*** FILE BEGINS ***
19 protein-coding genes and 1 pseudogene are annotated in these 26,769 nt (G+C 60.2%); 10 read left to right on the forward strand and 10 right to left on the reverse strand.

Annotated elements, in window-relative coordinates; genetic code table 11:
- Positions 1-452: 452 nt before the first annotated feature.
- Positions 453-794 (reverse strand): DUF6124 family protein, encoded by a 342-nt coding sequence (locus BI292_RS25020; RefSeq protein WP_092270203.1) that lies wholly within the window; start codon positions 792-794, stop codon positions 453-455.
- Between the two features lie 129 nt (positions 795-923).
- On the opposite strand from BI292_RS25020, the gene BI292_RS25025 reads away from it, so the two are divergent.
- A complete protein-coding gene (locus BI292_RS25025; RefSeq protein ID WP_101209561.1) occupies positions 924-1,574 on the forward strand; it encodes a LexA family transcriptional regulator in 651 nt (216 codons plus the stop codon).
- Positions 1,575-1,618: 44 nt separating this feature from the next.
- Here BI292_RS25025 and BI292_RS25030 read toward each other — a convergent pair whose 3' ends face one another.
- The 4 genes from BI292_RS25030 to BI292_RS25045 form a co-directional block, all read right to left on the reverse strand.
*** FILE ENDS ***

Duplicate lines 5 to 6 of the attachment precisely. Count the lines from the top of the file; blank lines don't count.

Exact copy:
- Between the two features lie 129 nt (positions 795-923).
- On the opposite strand from BI292_RS25020, the gene BI292_RS25025 reads away from it, so the two are divergent.